ICRA 2011 Paper Abstract

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Paper ThA114.4

Miller, Stephen (University of Califonia at Berkeley), Fritz, Mario (ICSI & UC Berkeley), Darrell, Trevor (UC Berkeley), Abbeel, Pieter (UC Berkeley)

Parametrized Shape Models for Clothing

Scheduled for presentation during the Regular Sessions "Computer Vision I: Model" (ThA114), Thursday, May 12, 2011, 09:05−09:20, Room 5J

2011 IEEE International Conference on Robotics and Automation, May 9-13, 2011, Shanghai International Conference Center, Shanghai, China

This information is tentative and subject to change. Compiled on August 19, 2019

Keywords Computer Vision for Robotics and Automation, Personal Robots

Abstract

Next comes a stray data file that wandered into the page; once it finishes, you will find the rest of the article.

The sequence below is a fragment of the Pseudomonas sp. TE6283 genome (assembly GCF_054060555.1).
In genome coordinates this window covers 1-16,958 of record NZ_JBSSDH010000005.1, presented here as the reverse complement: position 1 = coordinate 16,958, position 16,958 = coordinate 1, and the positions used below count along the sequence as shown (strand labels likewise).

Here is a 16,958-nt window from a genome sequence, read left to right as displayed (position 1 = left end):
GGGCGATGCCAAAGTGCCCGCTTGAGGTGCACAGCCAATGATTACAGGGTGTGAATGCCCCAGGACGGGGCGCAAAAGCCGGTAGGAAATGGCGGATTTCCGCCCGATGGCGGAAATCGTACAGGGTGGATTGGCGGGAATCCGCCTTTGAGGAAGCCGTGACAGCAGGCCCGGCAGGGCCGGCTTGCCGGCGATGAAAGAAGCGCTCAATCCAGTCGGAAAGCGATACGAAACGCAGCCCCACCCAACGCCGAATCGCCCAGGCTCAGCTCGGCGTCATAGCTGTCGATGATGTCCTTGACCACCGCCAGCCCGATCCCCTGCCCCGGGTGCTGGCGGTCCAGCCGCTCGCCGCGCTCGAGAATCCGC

We consider the problem of recognizing the configuration of clothing articles when crudely spread out on a flat surface, prior to and during folding. At the core of our approach are parametrized shape models for clothing articles. Each clothing category has its own shape model, and the variety in shapes for a given category is achieved through variation of the parameters. We present an efficient algorithm to find the parameters that provide the best fit when given an image of a clothing article. The models are such that, once the parameters have been fit, they provide a basic parse of the clothing article, allowing it to be followed by autonomous folding from category level specifications of fold sequences. Our approach is also able to recover the configuration of a clothing article when folds are being introduced---an important feature towards closing the perception-action loop. Additionally, our approach provides a reliable method of shape-based classification, simply by examining which model yields the best fit. Our experiments illustrate the effectiveness of our approach on a large set of clothing articles. Furthermore, we present an end-to-end system, which starts from an unknown spread-out clothing article, performs a parametrized model fit, then follows a category-level (rather than article specific) set of folding instructions, closing the loop with perceptual feedback by re-fitting between folds.

 

 

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